Cardinals Release Outfielder So Taguchi

Cardinals Release Outfielder So Taguchi

The St. Louis Cardinals have cut loose popular outfielder, Japanese native So Taguchi.

The St. Louis Cardinals gave outfielder So Taguchi his unconditional release on Wednesday evening, reducing the number of players on their Major League roster to 39.

The Cardinals had earlier declined their option on Taguchi's services for the 2008 season, but did not release him at that time. With the non-tender date one week from today, on December 12, the club instead decided to release the popular outfielder now. This move gives them a roster spot to potentially select another player during Thursday's Rule 5 Draft. The St. Louis Post-Dispatch reports the player's agent, Alan Nero, requested the player's release earlier this week.

With eight other outfielders on their roster, there was no longer room for the 38-year-old right-handed hitter. Defensively, Skip Schumaker is comparable in his ability to play all three positions and no longer has minor league options. The younger, cheaper Schumaker may claim Taguchi's spot on the 25-man active roster in 2008.

Yet, with Juan Encarnacion's baseball future perhaps over, the Cardinals' projected outfield contingent is strongly left-handed in batting. That group includes starters Chris Duncan, Jim Edmonds and Rick Ankiel as well as Schumaker.

Among the top five flychasers on the Cardinals, only Ryan Ludwick is a right-handed batter. Joe Mather is the only other righty outfielder on the 40-man currently, but is not considered major league-ready, highlighting an area that will need to be addressed before the season.

Taguchi was originally signed by the Cardinals to a three-year contract as a free agent in January, 2002, the first native Japanese-born player to ever appear with the Cardinals. In Japan, he had been a teammate of Seattle Mariners' outfielder Ichiro Suzuki with the Orix Blue Wave, where he earned five Gold Glove Awards in ten seasons.

Taguchi's early time with the Cardinals was disappointing. Appearing overmatched at the plate, he spent most of the 2002 season in Triple-A and then Double-A. That fall, Taguchi had his first taste of success in the USA, batting .301 in the Arizona Fall League and being named to the AFL All-Prospect Team.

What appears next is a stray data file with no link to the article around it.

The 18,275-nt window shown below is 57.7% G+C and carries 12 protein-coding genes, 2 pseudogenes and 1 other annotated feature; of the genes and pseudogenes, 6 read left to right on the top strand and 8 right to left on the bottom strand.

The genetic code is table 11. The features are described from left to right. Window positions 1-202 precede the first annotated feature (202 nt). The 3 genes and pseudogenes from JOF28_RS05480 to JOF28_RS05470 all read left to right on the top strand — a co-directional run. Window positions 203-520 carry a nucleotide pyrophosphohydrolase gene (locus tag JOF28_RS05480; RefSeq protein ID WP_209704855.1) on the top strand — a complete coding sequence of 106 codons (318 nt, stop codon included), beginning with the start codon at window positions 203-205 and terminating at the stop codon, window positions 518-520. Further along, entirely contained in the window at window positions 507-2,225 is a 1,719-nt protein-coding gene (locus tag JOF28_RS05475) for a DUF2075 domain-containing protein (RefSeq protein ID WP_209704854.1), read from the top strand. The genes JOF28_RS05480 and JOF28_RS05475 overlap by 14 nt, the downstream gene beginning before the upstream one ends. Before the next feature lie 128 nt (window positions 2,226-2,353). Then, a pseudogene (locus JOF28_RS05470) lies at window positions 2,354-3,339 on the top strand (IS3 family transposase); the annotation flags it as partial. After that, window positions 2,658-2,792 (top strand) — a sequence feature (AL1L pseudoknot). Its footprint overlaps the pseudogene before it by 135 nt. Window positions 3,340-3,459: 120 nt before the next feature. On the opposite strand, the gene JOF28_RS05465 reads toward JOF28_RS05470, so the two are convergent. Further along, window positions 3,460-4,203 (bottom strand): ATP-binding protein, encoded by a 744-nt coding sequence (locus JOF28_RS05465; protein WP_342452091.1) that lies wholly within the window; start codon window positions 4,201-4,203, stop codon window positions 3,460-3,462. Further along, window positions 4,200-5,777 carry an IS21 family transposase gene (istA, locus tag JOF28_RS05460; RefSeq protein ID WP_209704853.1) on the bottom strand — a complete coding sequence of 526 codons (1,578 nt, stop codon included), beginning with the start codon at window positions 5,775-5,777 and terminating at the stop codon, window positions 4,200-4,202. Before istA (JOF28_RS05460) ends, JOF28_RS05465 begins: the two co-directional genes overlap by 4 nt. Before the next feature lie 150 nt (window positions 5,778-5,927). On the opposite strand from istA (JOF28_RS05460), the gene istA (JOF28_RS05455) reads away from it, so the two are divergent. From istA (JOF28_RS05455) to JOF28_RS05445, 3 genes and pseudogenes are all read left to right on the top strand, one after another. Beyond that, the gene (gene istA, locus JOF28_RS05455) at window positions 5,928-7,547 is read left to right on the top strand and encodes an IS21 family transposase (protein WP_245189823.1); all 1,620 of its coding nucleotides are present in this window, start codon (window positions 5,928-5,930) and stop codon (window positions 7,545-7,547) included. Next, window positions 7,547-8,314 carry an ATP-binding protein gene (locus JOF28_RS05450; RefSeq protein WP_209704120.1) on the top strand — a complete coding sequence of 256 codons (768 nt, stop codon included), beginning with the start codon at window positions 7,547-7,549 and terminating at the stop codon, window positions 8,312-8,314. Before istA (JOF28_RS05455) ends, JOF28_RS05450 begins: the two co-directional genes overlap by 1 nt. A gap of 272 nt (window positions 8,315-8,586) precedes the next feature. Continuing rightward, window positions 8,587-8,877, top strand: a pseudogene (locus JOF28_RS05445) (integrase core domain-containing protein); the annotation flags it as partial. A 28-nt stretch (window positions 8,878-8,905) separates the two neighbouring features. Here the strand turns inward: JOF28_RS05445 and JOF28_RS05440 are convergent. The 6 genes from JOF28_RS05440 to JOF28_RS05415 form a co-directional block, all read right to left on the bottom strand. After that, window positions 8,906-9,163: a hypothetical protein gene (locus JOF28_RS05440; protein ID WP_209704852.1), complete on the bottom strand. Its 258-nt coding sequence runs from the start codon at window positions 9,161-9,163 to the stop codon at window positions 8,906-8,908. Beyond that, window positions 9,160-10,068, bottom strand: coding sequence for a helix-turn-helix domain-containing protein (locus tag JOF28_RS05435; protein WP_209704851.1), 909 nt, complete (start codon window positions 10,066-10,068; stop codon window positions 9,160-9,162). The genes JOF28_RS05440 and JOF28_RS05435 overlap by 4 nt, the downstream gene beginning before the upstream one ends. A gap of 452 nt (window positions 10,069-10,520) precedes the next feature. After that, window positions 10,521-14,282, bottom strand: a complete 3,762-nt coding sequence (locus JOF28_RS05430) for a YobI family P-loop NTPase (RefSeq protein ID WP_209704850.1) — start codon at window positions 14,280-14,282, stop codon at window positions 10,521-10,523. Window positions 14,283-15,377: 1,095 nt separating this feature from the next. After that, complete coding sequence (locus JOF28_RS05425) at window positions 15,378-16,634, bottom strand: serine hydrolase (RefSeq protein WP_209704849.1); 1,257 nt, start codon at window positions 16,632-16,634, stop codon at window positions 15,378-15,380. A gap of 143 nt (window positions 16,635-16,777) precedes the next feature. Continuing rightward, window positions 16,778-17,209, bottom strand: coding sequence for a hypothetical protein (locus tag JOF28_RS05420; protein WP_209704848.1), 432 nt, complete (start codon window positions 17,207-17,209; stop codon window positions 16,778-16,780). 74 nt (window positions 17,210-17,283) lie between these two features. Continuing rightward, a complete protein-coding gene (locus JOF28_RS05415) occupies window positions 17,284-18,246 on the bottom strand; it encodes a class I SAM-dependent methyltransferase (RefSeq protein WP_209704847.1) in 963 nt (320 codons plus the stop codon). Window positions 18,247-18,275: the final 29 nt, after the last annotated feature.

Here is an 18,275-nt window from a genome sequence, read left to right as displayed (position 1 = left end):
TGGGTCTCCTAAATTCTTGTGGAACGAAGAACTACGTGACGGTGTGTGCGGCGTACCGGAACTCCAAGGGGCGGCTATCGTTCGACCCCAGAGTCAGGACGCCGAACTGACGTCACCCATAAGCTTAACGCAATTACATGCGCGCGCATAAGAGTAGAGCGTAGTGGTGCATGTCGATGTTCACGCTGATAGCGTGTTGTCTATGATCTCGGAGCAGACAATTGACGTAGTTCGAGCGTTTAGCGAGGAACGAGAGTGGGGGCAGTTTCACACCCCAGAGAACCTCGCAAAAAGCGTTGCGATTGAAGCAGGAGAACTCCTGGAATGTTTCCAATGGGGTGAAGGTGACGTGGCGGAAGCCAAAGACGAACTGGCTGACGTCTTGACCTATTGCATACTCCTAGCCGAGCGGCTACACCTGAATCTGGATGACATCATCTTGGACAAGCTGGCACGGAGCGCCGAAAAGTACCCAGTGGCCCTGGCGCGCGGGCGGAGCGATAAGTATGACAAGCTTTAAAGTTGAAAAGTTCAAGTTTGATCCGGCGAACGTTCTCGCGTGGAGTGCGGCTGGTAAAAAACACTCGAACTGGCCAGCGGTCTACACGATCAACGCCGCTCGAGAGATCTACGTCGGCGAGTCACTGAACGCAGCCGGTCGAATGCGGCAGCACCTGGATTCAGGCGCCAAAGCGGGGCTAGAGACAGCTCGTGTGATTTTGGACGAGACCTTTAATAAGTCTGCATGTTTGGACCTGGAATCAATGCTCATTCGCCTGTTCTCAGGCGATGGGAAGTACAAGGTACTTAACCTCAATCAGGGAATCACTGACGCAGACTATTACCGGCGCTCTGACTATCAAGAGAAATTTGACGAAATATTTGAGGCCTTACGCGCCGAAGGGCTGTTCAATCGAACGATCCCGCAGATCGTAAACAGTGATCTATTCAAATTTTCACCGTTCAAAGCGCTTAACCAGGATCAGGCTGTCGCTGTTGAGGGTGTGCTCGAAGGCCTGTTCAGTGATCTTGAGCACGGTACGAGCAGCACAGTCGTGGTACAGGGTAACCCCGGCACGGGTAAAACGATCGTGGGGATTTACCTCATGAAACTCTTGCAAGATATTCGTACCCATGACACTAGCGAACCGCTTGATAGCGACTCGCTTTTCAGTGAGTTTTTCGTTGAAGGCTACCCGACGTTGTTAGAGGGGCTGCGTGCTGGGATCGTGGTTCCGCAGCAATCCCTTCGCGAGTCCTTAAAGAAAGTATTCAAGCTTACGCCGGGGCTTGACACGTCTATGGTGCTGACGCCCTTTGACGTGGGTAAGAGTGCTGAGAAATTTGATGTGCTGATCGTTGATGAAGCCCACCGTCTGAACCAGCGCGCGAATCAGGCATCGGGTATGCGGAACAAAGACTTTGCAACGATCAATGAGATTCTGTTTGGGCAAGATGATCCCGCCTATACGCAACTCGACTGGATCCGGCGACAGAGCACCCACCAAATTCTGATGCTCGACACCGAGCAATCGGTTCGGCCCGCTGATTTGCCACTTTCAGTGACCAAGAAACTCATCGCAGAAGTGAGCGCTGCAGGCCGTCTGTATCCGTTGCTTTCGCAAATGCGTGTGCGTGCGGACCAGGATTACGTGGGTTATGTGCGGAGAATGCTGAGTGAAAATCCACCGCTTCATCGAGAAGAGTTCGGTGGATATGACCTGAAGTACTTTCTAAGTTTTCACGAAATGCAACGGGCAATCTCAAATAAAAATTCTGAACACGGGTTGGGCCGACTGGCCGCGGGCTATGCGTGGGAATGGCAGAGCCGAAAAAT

In 2003, So began and spent most of the season at Triple-A Memphis, where he batted .256 with two home runs, 24 RBIs and 14 stolen bases in 90 games along with two short stints with the Major League club.

The next season, he was named the Cardinals Rookie of the Year after batting .302 (39-for-129) in his 36 outfield starts. Taguchi went 1-for-6 in six postseason games in 2004, getting the start in Game 1 of the World Series in left field in Boston.

By 2005, Taguchi received a career-high 396 at-bats and delivered his bests in home runs, eight, and RBIs with 53, batting .288 and contributing solid defense at all three outfield positions. He earned the reputation as a clutch player, with his .407 batting average with runners in scoring position best on the Cardinals and ranked among the top ten in the National League. He appeared in all three outfield positions during the postseason, going 0-for-7.

Among Taguchi's highlights in 2006 was a team-leading 11 stolen bases in 14 attempts. His at-bats dropped to 316, though he appeared in 134 games, often as a late-game defensive replacement. Taguchi's offensive productivity dropped considerably, contributing 25 RBI and a .266 average. Yet, the quiet outfielder was an important post-season contributor for the World Champions, going combined 6-for-15 (.400) with four RBI and two home runs, the latter equaling his regular season count.

Taguchi came back in 2007 and again made the club. His games played and at-bats dropped for the second consecutive season and his defense seemed to fall below its previous high level. Though the Cardinals had an option on his services for the 2008 season at a salary of $1.1 million, they declined that last month.

Overall, Taguchi posted a .283/.336/.391 line (BA/OBP/SLG) in 1267 at-bats over parts of six Major League seasons.



Brian Walton can be reached via email at brwalton@earthlink.net.

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